(voice-over): At 3:00 a.m., Cindy arrives at Houston Intercontinental Airport for the reunion she's been dreaming of for a month, finally getting to hold hands with her daughter.


TUCHMAN: The little girl heard the world over on the gut-wrenching ProPublica audio tape back with her mother, a mother released from a detention center in Texas after being approved to proceed with her asylum claim following a journey from El Salvador.

Cindy not even knowing where her daughter was after they were separated a little over four weeks ago. Allison(ph) says, "I missed my mommy. I was so happy to see her at the airport. I'm happy I will now see her all the time."

[06:45:00] Cindy says she isn't going to take her eyes off Allison(ph) and is excited they are now in this country together. Cindy says, "everyone knows the United States is a great country.

It's safer, there is better education, a better health system, but most importantly, the safety for my daughter." Mother and daughter will live with Cindy's sister in the Houston area while proceeding with her asylum claim, hoping the sadness and separation are behind them. Gary Tuchman, Cnn, Houston.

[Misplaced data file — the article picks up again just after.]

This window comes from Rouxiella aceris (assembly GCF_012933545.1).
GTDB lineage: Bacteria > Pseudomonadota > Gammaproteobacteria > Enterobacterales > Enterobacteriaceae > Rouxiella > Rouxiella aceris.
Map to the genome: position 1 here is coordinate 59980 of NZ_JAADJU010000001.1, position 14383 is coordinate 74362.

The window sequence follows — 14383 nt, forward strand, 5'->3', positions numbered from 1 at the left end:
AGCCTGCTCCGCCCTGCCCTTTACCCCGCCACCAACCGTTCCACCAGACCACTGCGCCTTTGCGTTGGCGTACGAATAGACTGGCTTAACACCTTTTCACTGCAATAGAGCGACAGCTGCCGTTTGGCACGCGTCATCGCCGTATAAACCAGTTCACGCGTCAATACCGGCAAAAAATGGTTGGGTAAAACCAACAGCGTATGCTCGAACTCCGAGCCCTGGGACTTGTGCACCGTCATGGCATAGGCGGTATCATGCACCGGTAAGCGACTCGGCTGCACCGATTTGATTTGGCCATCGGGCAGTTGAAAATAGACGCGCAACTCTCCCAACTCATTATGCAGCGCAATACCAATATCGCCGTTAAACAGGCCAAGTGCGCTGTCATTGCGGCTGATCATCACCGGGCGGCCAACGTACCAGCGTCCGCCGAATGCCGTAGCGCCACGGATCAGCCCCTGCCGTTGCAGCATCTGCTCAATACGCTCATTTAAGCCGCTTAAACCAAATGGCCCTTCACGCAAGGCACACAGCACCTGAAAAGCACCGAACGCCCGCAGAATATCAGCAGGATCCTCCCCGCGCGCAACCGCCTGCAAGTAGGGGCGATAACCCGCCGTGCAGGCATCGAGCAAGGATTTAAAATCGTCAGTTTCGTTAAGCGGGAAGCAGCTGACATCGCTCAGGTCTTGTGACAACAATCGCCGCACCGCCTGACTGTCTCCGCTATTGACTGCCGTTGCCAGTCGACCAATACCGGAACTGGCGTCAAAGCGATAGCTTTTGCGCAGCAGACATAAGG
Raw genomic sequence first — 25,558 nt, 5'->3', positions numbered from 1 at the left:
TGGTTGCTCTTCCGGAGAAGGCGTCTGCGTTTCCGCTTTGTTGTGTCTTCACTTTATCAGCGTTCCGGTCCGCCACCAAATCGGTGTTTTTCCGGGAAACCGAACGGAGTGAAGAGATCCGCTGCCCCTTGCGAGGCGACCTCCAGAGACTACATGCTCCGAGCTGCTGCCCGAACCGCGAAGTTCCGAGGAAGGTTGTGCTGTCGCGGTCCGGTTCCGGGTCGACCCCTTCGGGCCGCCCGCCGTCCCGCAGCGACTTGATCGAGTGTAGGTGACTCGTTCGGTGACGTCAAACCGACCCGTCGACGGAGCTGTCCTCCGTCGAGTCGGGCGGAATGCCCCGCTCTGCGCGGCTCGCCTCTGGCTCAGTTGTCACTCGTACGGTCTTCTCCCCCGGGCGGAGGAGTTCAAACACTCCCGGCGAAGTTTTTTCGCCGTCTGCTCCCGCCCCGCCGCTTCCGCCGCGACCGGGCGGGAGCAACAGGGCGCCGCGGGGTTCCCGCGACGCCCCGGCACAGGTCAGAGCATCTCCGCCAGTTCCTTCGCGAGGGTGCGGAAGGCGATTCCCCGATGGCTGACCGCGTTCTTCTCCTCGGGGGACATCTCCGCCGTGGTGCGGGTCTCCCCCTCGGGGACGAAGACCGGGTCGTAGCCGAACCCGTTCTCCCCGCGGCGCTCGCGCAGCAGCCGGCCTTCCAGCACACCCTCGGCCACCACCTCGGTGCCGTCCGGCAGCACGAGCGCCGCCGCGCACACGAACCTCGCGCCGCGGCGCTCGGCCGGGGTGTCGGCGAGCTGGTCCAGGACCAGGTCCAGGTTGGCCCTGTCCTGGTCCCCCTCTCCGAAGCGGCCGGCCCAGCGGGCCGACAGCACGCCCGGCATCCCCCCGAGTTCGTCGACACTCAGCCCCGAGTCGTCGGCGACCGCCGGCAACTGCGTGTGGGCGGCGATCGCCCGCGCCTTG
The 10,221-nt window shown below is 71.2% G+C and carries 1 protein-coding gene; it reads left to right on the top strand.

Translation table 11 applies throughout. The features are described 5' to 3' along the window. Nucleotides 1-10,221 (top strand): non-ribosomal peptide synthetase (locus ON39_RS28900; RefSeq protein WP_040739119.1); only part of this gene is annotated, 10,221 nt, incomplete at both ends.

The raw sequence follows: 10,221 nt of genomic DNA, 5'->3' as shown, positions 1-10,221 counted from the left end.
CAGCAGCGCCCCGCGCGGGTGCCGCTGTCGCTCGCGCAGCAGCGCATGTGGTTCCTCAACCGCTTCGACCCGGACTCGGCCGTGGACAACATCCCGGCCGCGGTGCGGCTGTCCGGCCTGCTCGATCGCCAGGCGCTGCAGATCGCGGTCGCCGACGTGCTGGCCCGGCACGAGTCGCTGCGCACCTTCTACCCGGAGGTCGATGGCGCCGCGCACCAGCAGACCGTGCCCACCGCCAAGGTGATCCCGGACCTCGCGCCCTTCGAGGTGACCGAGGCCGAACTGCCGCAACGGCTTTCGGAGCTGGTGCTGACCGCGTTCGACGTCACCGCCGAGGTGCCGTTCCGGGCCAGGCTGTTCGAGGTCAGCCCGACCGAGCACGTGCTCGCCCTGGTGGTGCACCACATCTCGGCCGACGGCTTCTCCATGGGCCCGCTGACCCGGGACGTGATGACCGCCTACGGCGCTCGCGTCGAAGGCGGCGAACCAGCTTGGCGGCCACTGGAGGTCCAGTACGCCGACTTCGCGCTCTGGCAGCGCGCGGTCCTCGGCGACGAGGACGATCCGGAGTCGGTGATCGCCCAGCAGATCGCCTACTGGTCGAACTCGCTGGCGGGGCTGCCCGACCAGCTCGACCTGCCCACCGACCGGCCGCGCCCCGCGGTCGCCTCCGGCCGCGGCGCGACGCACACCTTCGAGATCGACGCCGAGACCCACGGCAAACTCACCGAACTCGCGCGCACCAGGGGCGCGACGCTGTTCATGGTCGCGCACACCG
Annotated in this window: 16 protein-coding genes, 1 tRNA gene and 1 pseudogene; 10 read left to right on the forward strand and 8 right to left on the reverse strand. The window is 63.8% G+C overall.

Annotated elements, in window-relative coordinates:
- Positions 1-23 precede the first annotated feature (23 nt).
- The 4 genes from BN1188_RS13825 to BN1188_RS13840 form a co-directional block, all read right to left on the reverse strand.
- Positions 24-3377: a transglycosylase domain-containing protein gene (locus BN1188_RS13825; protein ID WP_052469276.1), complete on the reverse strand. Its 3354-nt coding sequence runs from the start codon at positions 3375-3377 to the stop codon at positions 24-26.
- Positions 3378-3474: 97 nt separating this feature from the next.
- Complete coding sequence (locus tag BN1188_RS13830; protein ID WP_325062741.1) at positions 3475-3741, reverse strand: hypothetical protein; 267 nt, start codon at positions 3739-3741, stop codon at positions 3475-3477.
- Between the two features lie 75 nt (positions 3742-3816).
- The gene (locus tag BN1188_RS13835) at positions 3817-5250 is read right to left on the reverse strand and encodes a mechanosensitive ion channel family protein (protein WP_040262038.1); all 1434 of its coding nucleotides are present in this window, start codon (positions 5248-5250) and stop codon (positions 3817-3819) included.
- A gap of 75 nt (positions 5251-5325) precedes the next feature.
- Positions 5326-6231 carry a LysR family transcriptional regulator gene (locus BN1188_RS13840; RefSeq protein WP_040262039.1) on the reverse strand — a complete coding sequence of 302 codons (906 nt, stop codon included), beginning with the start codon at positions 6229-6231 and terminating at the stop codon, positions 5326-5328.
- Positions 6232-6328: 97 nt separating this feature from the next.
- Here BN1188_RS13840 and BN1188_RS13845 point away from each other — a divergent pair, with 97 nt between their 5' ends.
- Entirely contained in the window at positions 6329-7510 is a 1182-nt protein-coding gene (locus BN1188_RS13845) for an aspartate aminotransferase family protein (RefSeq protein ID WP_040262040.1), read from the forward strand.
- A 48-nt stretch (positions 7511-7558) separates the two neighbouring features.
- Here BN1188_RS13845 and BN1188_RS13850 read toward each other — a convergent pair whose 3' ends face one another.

PAUL: Kind of a happy ending there.

BLACKWELL: And so many more families that need to be reunited --

PAUL: Reunited --


PAUL: Yes, all right, the World Cup is down to two. The championship game pits a soccer power against an up-start, and underdog. Alex Thomas is live in Moscow. Hi, Alex.

ALEX THOMAS, CNN SPORTS REPORTER: Hi, Christi, I don't want to sound like a highlander movie, but there can be only one, and a global TV audience estimated to be a billion people will tune in to see if France can stop what's been a fairy tale run to the World Cup final by Croatia.